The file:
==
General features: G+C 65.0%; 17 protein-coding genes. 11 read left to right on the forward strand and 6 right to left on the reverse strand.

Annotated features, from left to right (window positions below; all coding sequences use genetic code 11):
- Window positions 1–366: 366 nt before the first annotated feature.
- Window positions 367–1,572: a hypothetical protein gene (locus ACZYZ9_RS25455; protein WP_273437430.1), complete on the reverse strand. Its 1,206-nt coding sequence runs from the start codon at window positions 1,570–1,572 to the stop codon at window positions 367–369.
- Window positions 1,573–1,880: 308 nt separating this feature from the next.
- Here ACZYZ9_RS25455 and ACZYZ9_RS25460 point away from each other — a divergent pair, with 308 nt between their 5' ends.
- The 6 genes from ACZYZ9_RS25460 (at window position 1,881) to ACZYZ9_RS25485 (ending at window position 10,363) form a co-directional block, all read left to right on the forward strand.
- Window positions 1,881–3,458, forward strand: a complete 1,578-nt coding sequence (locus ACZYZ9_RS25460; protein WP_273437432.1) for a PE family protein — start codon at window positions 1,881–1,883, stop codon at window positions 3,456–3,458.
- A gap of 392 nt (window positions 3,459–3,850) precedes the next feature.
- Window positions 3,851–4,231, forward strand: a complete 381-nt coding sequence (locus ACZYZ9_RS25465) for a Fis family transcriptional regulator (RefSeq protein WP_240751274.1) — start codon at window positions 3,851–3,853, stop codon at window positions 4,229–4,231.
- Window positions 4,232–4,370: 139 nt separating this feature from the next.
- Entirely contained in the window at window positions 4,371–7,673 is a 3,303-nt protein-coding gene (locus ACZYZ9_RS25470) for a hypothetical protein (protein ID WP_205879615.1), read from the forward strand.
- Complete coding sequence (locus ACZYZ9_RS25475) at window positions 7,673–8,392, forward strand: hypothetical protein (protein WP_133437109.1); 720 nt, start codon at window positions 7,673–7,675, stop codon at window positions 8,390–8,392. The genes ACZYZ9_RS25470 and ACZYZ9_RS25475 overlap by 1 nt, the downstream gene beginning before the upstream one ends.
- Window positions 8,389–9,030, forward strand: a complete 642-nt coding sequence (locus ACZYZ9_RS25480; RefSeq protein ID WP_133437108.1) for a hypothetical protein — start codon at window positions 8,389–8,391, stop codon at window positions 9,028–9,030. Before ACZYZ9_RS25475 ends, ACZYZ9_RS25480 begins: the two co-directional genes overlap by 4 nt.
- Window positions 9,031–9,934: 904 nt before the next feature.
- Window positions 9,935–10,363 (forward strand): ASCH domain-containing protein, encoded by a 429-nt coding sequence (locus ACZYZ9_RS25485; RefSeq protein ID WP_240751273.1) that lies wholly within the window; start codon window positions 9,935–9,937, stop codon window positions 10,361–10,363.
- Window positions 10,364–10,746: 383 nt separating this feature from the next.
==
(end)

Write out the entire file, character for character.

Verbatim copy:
General features: G+C 65.0%; 17 protein-coding genes. 11 read left to right on the forward strand and 6 right to left on the reverse strand.

Annotated features, from left to right (window positions below; all coding sequences use genetic code 11):
- Window positions 1–366: 366 nt before the first annotated feature.
- Window positions 367–1,572: a hypothetical protein gene (locus ACZYZ9_RS25455; protein WP_273437430.1), complete on the reverse strand. Its 1,206-nt coding sequence runs from the start codon at window positions 1,570–1,572 to the stop codon at window positions 367–369.
- Window positions 1,573–1,880: 308 nt separating this feature from the next.
- Here ACZYZ9_RS25455 and ACZYZ9_RS25460 point away from each other — a divergent pair, with 308 nt between their 5' ends.
- The 6 genes from ACZYZ9_RS25460 (at window position 1,881) to ACZYZ9_RS25485 (ending at window position 10,363) form a co-directional block, all read left to right on the forward strand.
- Window positions 1,881–3,458, forward strand: a complete 1,578-nt coding sequence (locus ACZYZ9_RS25460; protein WP_273437432.1) for a PE family protein — start codon at window positions 1,881–1,883, stop codon at window positions 3,456–3,458.
- A gap of 392 nt (window positions 3,459–3,850) precedes the next feature.
- Window positions 3,851–4,231, forward strand: a complete 381-nt coding sequence (locus ACZYZ9_RS25465) for a Fis family transcriptional regulator (RefSeq protein WP_240751274.1) — start codon at window positions 3,851–3,853, stop codon at window positions 4,229–4,231.
- Window positions 4,232–4,370: 139 nt separating this feature from the next.
- Entirely contained in the window at window positions 4,371–7,673 is a 3,303-nt protein-coding gene (locus ACZYZ9_RS25470) for a hypothetical protein (protein ID WP_205879615.1), read from the forward strand.
- Complete coding sequence (locus ACZYZ9_RS25475) at window positions 7,673–8,392, forward strand: hypothetical protein (protein WP_133437109.1); 720 nt, start codon at window positions 7,673–7,675, stop codon at window positions 8,390–8,392. The genes ACZYZ9_RS25470 and ACZYZ9_RS25475 overlap by 1 nt, the downstream gene beginning before the upstream one ends.
- Window positions 8,389–9,030, forward strand: a complete 642-nt coding sequence (locus ACZYZ9_RS25480; RefSeq protein ID WP_133437108.1) for a hypothetical protein — start codon at window positions 8,389–8,391, stop codon at window positions 9,028–9,030. Before ACZYZ9_RS25475 ends, ACZYZ9_RS25480 begins: the two co-directional genes overlap by 4 nt.
- Window positions 9,031–9,934: 904 nt before the next feature.
- Window positions 9,935–10,363 (forward strand): ASCH domain-containing protein, encoded by a 429-nt coding sequence (locus ACZYZ9_RS25485; RefSeq protein ID WP_240751273.1) that lies wholly within the window; start codon window positions 9,935–9,937, stop codon window positions 10,361–10,363.
- Window positions 10,364–10,746: 383 nt separating this feature from the next.